me ask the obvious question: why FreeBSD and not Linux?

-- daniel

On 07.06.2011 04:04, River Tarnell wrote:

> Hi,
>
> So, this is not an announcement of any intent to change anything, I just
> want to get an idea of how people feel about two things we could,
> perhaps, change in the future:
>
> 1. ZWS to Apache on the web server
> 2. Solaris to FreeBSD on login servers
>
> #2 depends on #1, so it seems sensible to discuss both together.
>
> I don't have any strong opinion about either of these myself, but I
> would like to hear what users think.
>
> ZWS to Apache:
>
> I know it annoyed people when we moved from Apache to ZWS initially,
> because rewrite rules had to be redone, some .htaccess stuff stopped
> working, etc.  At the time we were using mod_suphp for per-user (suexec)
> PHP scripts, and it was extremely inefficient; the system spent most of
> its time doing nothing.  ZWS allowed us to fix the problem cheaply (no
> new hardware required), and I think for most users it worked just the
> same.
>
> Since then, two things have changed: firstly, Apache with mod_fcgid now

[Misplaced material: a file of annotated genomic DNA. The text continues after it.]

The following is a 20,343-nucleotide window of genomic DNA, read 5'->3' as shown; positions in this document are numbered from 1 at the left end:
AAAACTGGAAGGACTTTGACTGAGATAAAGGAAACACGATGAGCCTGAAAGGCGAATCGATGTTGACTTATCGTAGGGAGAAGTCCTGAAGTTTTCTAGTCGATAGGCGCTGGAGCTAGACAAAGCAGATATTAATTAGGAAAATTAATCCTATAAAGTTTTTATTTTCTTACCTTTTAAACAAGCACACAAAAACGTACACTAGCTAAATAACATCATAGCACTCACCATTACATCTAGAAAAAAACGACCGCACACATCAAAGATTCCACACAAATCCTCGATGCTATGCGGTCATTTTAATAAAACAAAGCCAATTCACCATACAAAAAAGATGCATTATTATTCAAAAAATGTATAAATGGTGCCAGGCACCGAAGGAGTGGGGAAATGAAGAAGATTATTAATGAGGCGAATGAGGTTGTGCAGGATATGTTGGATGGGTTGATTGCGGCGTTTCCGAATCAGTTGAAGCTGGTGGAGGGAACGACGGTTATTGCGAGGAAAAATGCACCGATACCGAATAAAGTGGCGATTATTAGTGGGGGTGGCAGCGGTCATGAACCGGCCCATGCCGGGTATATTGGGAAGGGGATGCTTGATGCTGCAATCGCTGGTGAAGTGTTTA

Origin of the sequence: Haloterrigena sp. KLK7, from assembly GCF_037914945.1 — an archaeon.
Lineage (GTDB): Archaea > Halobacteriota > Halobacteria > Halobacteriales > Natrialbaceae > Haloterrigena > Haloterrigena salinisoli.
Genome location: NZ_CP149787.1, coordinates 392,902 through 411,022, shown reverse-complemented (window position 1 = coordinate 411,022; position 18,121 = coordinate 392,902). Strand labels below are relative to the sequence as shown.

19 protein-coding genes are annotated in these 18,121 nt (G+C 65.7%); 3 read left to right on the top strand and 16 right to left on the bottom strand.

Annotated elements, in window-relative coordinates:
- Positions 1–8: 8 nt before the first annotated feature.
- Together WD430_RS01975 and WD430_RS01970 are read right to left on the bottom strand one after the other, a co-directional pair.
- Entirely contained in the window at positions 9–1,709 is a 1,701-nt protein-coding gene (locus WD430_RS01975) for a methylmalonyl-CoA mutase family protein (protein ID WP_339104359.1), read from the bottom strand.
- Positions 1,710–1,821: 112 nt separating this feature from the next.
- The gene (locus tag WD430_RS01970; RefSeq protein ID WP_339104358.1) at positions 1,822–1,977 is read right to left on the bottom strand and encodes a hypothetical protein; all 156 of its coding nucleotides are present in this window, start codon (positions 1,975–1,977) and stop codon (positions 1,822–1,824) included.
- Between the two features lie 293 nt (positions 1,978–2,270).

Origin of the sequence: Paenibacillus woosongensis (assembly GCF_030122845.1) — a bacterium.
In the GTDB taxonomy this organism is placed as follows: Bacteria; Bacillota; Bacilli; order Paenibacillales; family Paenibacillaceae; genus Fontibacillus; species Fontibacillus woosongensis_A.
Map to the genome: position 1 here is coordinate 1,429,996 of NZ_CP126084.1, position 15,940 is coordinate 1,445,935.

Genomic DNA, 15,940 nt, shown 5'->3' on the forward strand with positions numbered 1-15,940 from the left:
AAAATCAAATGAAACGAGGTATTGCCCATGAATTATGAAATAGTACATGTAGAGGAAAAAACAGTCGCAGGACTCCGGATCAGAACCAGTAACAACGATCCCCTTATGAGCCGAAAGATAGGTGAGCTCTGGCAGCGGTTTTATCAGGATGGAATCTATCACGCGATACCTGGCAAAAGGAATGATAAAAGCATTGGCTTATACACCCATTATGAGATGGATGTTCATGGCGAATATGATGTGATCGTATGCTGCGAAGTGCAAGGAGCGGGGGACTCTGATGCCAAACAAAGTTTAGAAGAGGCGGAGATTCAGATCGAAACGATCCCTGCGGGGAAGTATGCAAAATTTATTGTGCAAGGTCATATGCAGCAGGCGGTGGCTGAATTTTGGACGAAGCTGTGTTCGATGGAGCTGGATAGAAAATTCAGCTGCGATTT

> has decent FastCGI support, and with only a little work could be made to
> support suexec PHP as well.  Secondly, ZWS is now in maintenance, and
> won't see any further development (so it might be better to switch now,
> rather than wait until one month before ZWS support ends entirely and be
> forced to switch).
>
> With that in mind, it makes sense to consider moving back to Apache.
> The main downside is that rewrite rules would have to be converted back
> to Apache format (mod_rewrite).  OTOH, .htaccess features missing from
> ZWS would be available again (I don't know if anyone actually needs
> this, but I believe at least a few users have complained about missing
> features.)
>
> Solaris to FreeBSD:
>
> Of the two changes, I think this one would actually be the less
> disruptive.  For users, nearly everything would stay the same: we